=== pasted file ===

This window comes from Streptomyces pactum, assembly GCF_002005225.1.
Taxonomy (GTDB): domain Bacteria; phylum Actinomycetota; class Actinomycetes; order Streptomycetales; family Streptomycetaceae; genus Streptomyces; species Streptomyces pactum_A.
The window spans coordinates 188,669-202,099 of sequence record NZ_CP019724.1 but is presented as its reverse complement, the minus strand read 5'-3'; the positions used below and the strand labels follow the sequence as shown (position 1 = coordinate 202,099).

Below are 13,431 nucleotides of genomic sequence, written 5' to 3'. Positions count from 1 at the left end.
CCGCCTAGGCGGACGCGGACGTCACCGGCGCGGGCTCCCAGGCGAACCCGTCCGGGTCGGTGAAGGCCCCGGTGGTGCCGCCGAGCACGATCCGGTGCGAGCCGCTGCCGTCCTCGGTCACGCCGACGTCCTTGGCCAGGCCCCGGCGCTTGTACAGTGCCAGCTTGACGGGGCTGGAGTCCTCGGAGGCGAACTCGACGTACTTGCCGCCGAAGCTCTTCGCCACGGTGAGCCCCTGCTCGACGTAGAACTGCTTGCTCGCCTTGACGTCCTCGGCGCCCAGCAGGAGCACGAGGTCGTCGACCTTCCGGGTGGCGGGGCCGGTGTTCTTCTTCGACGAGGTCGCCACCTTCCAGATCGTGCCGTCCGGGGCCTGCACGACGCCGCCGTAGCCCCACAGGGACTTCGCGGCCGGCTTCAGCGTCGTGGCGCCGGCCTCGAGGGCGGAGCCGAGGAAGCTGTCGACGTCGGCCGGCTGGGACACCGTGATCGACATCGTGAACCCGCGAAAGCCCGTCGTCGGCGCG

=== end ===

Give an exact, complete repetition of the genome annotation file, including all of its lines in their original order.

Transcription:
This window comes from Streptomyces pactum, assembly GCF_002005225.1.
Taxonomy (GTDB): domain Bacteria; phylum Actinomycetota; class Actinomycetes; order Streptomycetales; family Streptomycetaceae; genus Streptomyces; species Streptomyces pactum_A.
The window spans coordinates 188,669-202,099 of sequence record NZ_CP019724.1 but is presented as its reverse complement, the minus strand read 5'-3'; the positions used below and the strand labels follow the sequence as shown (position 1 = coordinate 202,099).

Below are 13,431 nucleotides of genomic sequence, written 5' to 3'. Positions count from 1 at the left end.
CCGCCTAGGCGGACGCGGACGTCACCGGCGCGGGCTCCCAGGCGAACCCGTCCGGGTCGGTGAAGGCCCCGGTGGTGCCGCCGAGCACGATCCGGTGCGAGCCGCTGCCGTCCTCGGTCACGCCGACGTCCTTGGCCAGGCCCCGGCGCTTGTACAGTGCCAGCTTGACGGGGCTGGAGTCCTCGGAGGCGAACTCGACGTACTTGCCGCCGAAGCTCTTCGCCACGGTGAGCCCCTGCTCGACGTAGAACTGCTTGCTCGCCTTGACGTCCTCGGCGCCCAGCAGGAGCACGAGGTCGTCGACCTTCCGGGTGGCGGGGCCGGTGTTCTTCTTCGACGAGGTCGCCACCTTCCAGATCGTGCCGTCCGGGGCCTGCACGACGCCGCCGTAGCCCCACAGGGACTTCGCGGCCGGCTTCAGCGTCGTGGCGCCGGCCTCGAGGGCGGAGCCGAGGAAGCTGTCGACGTCGGCCGGCTGGGACACCGTGATCGACATCGTGAACCCGCGAAAGCCCGTCGTCGGCGCG